Police department budgets very different
Any comparison of the Brewton and East Brewton police departments comes down to one simple number: Brewton’s police budget is about eight times that of East Brewton’s, although Brewton’s population is only slightly more than twice that of the smaller community’s.
As the two cities continue to consider whether to merge their police departments, those numbers — as well as the manpower those budgets can support — may be weighing heavily into the decision. Members of the city council from both cities have met to discuss the possibility, but no votes have been taken on the issue.
Escambia County Sheriff Grover Smith — whose law enforcement career has included stints in both city police departments — said he understands why city officials would consider the merger.
“If a murder happens in East Brewton, that ties up all of your officers to work on that case,” Smith said.
But if Brewton’s department were providing law enforcement, investigators could be assigned to the case while others provided regular patrols, he said.
The sheriff’s department wouldn’t be able to take over law enforcement for any municipality without a local bill being passed through the state Legislature, Smith said. Flomaton has even asked in the past for law enforcement protection, he said, but it isn’t feasible.
Smith, who said both departments have good leadership and good officers, said there are pros and cons to merging the police departments, but he said the main reason to do it comes down to money.
“East Brewton has been getting by on a shoestring for so long,” he said. “People in East Brewton need to decide whether to put more money into that department. You can’t ask the police chief to work all day and then work all night.”
East Brewton’s $260,000 budget funds the salaries of four officers, the police chief, dispatchers and crossing guards, as well as vehicle maintenance and equipment. The City of Brewton picks up the tab for fuel costs.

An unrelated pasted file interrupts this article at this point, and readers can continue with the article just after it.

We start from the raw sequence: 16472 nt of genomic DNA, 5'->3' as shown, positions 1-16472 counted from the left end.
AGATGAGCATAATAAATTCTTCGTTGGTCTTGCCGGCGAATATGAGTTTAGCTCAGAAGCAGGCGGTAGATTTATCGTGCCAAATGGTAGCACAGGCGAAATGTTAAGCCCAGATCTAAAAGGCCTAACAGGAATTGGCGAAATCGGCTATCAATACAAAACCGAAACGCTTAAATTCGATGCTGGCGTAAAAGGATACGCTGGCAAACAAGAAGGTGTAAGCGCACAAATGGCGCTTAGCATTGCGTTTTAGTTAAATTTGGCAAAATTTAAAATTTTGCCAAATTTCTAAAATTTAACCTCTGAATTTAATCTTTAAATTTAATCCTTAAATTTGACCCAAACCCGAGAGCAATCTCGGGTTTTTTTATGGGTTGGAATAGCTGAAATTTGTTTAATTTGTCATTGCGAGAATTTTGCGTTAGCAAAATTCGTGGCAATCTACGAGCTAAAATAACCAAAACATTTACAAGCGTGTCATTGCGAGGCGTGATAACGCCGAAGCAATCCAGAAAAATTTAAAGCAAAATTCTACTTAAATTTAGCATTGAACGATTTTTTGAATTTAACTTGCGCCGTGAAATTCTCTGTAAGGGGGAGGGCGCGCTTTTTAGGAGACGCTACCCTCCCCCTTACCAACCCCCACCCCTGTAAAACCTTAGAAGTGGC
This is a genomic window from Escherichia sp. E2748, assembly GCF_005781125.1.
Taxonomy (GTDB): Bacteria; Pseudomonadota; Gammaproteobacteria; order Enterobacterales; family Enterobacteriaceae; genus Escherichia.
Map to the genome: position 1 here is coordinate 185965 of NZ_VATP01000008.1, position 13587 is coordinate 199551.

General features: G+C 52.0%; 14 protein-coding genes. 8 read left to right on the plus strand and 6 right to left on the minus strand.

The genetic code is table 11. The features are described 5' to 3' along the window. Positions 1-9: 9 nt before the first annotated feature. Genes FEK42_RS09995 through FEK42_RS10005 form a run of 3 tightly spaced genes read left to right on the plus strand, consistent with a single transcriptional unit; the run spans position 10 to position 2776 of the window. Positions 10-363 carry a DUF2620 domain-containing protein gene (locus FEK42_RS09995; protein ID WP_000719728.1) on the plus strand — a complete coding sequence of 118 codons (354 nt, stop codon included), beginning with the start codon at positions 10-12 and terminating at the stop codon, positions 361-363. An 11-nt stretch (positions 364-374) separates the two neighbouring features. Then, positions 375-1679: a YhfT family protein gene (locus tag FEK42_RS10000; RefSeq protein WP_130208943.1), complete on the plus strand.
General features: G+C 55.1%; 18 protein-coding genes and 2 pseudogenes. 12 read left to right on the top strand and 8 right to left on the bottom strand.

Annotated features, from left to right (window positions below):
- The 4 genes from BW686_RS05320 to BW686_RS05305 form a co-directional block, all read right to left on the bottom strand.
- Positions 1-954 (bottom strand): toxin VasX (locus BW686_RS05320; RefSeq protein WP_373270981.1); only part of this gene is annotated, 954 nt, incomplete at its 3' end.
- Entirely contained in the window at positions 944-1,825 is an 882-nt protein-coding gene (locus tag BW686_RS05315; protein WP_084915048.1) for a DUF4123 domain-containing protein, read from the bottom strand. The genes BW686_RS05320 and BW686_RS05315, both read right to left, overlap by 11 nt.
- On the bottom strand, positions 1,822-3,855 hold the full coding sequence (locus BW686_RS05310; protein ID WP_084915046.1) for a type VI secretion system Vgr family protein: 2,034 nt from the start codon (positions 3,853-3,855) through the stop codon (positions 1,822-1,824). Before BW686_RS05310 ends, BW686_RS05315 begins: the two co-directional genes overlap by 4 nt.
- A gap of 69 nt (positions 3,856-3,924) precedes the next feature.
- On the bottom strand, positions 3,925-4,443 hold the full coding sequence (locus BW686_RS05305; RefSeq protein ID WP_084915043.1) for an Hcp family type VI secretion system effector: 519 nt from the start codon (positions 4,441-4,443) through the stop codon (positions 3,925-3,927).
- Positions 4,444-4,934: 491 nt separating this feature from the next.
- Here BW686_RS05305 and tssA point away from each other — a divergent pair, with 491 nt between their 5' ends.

“It gets pretty tight,” East Brewton Police Chief Kenny Brazile said. “When you count in all those salaries and the cost just to keep vehicles running, you’re looking at a big expense. That leaves very little for us to work with in cases where we need to have officers or other employees working overtime to serve the needs of our citizens.”
In Brewton, the police department’s $2.1 million budget in the current fiscal year funds 32 personnel — 24 officers and eight civilians, as well as equipment and vehicle maintenance.
Brewton and East Brewton had been sharing some dispatching services, but that agreement ended last year. East Brewton now has full and part-time dispatchers on staff.
Last year, Brewton’s 24 officers handled 28,600 calls, according to police department records. That is an average of 550 calls per week, or about 23 calls per officer per week.
East Brewton’s five officers handled 4,792 calls in 2012, or an average of 92 per week, or about 18.5 calls per officer per week.
Brewton Police Chief Monte McGougin said he would likely need to hire five new officers if the police departments merge. Brewton currently divides its officers among four sectors, he said; adding East Brewton to patrols would add two more sectors.
If the cities merged their departments, East Brewton would pay a fee to Brewton for law enforcement under a contract worked out by both cities.
“At this point, it’s left up to the mayors and councils,” McGougin said.